Course List


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REA 0007   DEVELOPMENTAL READING I

credits: 4  

This course # was formerly REA 0001. Prerequisite: Appropriate score on the SPC placement test. This is a college preparatory reading course designed to develop basic vocabulary skills, reading comprehension and study skills. Three class hours and two lab hours for a total of five hours weekly are required. (NOTE: A student cannot earn credit in REA 0007 after receiving credit for REA 0017 or REA 1105. Credit for REA 0007 cannot be used toward graduation.) 77 contact hours.

REA 0017   DEVELOPMENTAL READING II

credits: 4  

This course # was formerly REA 0002. Prerequisite: REA 0007 or an appropriate score on the SPC placement test. This college preparatory reading course improves vocabulary skills, reading comprehension, and study strategies. Three class hours and two lab hours for a total of five hours weekly. (NOTE: A student cannot enroll in REA 0017 after receiving credit for REA 1105. Credit for REA 0017 cannot be used toward graduation.) 77 contact hours.

REA 0990   READING TECHNIQUES II: MY BRIDGE TO SUCCESS

credits: 1-3  
Prerequisite: Appropriate score on the SPC placement test or approval of a Communications Department program administrator. This flexible entry/exit college preparatory course is designed to improve academic vocabulary skills and proficiency in college-level comprehension skills using course modules. Course strategies will include one-on-one instruction, small group instruction, and computer instruction in a lab setting. This course is intended to prepare students for successful completion of college-level courses. 17 contact hours minimum.

REA 1105   CRITICAL READING AND THINKING

credits: 3  

Prerequisite: REA 0017 or EAP 1695 or appropriate score on the SPC placement test. This course is designed to develop and enhance literal and critical reading skills and vocabulary. Emphasis is also on critical thinking skills: analysis, interpretation, synthesis, and evaluation. (Note: A student cannot earn credit in REA 1105 after receiving credit for REA 1205.) 47 contact hours.

RED 3309   EARLY AND EMERGENT LITERACY K-2

credits: 3  

Prerequisite: Admission to Educational Studies BS, or Elementary Education with Infused ESOL and Reading BS, or Exceptional Student Education with Infused ESOL and Reading BS, or Initial Certification. This course is designed to increase understanding of early literacy development and the conditions which promote total literacy for children birth to second grade. Language theory and current research are used to shape informed practices regarding literacy development. Connections are made among all aspects of literacy learning, including reading, writing, listening and speaking. The course explores research-based best practices in teaching literacy to young children. It includes a minimum of 15 school based hours of participation/observation of reading in educational setting(s).  47 contact hours.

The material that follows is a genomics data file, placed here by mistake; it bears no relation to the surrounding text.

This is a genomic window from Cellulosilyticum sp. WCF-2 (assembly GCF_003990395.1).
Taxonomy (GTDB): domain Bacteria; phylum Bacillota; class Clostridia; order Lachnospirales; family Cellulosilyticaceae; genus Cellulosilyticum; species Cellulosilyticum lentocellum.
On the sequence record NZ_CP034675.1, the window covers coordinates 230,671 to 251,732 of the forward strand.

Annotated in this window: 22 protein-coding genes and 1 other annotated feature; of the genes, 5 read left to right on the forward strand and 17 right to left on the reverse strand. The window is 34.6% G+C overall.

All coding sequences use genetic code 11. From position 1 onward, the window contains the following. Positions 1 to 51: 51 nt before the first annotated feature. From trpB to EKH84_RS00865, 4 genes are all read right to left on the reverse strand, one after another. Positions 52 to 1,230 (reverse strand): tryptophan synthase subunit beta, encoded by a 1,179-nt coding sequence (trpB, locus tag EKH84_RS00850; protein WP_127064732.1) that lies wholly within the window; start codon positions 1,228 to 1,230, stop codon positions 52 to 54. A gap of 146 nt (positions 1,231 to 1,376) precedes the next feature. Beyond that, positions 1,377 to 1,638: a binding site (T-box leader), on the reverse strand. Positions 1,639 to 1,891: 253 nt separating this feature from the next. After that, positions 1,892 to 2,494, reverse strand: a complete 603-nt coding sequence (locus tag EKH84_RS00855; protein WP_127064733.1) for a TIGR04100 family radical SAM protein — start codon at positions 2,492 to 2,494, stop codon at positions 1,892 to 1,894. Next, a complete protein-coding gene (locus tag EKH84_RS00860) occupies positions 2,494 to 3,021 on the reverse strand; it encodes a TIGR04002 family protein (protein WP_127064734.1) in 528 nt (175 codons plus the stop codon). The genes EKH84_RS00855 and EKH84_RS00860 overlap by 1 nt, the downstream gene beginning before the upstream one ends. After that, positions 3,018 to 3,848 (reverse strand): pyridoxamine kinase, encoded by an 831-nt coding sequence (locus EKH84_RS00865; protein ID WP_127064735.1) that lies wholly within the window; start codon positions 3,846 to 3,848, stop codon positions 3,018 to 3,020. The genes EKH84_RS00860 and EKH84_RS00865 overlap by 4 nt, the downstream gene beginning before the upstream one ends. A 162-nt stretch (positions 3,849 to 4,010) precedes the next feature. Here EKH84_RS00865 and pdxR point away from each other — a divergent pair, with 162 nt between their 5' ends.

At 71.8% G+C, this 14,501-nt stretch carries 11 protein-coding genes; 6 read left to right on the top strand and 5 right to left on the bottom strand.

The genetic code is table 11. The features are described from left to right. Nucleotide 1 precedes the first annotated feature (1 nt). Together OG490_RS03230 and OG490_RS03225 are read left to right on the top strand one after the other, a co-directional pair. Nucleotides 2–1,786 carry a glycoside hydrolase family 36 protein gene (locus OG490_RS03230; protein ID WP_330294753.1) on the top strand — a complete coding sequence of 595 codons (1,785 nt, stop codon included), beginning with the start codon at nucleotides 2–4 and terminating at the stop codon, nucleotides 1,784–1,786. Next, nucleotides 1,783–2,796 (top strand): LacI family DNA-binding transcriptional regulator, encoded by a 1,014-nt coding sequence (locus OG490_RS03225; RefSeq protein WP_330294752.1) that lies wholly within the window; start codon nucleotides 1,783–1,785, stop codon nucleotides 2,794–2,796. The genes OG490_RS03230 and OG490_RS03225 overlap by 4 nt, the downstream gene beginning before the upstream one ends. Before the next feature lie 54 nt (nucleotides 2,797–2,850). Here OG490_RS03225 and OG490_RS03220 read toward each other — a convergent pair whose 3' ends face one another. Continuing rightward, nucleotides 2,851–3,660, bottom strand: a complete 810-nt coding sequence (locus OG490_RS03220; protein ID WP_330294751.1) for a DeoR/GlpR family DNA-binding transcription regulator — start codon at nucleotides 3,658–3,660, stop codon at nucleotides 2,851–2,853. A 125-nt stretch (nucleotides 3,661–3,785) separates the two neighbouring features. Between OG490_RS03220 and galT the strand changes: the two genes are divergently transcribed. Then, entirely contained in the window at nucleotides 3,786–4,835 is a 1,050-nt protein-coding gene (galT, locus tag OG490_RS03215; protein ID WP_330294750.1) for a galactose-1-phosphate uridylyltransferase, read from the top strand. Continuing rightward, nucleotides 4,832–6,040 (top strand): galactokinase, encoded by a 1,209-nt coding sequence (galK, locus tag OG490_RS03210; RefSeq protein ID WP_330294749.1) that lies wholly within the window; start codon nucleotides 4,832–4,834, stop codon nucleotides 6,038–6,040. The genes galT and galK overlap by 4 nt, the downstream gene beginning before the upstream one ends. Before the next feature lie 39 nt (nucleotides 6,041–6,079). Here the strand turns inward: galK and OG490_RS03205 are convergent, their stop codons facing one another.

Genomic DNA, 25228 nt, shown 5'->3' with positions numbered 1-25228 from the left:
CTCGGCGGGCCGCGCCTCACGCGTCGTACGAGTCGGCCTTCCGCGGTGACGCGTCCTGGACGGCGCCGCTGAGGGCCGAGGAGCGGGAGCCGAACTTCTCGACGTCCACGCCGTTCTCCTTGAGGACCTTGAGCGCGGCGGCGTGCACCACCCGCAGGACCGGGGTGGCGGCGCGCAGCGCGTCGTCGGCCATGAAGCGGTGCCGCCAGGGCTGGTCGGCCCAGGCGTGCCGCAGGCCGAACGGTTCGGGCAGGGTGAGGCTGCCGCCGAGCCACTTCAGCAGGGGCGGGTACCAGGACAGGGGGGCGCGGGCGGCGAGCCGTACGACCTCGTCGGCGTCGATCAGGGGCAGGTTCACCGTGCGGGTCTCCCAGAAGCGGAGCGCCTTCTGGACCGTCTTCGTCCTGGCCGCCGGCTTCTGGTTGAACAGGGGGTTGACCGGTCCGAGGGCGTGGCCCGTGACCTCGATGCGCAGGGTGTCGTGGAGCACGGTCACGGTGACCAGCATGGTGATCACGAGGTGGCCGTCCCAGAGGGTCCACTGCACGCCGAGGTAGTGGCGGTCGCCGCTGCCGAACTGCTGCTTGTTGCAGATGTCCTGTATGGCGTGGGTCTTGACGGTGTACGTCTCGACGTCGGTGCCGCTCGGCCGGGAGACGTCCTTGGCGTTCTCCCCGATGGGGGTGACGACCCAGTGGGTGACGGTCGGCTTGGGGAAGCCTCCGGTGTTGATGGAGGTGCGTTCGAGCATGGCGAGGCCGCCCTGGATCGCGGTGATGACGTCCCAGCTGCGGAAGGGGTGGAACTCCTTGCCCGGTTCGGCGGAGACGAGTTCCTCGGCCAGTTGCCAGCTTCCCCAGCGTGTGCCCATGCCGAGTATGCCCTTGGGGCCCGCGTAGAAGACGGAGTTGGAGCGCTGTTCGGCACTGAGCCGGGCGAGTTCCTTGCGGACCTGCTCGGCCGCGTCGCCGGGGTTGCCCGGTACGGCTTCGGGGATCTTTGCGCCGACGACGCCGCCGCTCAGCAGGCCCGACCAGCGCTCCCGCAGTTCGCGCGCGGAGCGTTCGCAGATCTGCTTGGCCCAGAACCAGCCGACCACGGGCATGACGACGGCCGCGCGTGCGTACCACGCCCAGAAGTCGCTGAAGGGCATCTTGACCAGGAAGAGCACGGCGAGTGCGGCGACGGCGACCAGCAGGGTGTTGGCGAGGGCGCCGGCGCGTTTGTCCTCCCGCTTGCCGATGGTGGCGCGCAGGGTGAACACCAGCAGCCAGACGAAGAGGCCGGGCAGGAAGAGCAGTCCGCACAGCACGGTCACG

RED 4009   EMERGENT LANGUAGE AND LITERACY

credits: 3  

Prerequisite: Admission to Prekindergarten/Primary Education (age 3 through grade 3) with Infused ESOL and Reading BS. The purpose of this course is to promote the understanding of the developmental trajectory of emergent literacy through oral language/vocabulary, phonemic/phonological awareness, concepts of print, listening comprehension and writing for preschool children ages 0-5. Oral language theories, current emergent reading research and developmentally appropriate assessments align language development to best practice for emergent literacy learning. The role of emergent language and literacy learning: reading, writing, listening, speaking and thinking are explored while addressing the social, emotional, physical and creative development for young children. The course explores and develops many related activities to foster a balanced, differentiated, positive and constructive approach towards literacy learning for all young children. It includes a minimum of 15 school-based hours of observation/teaching/assessing reading in educational setting(s). This course is writing intensive. 47 contact hours.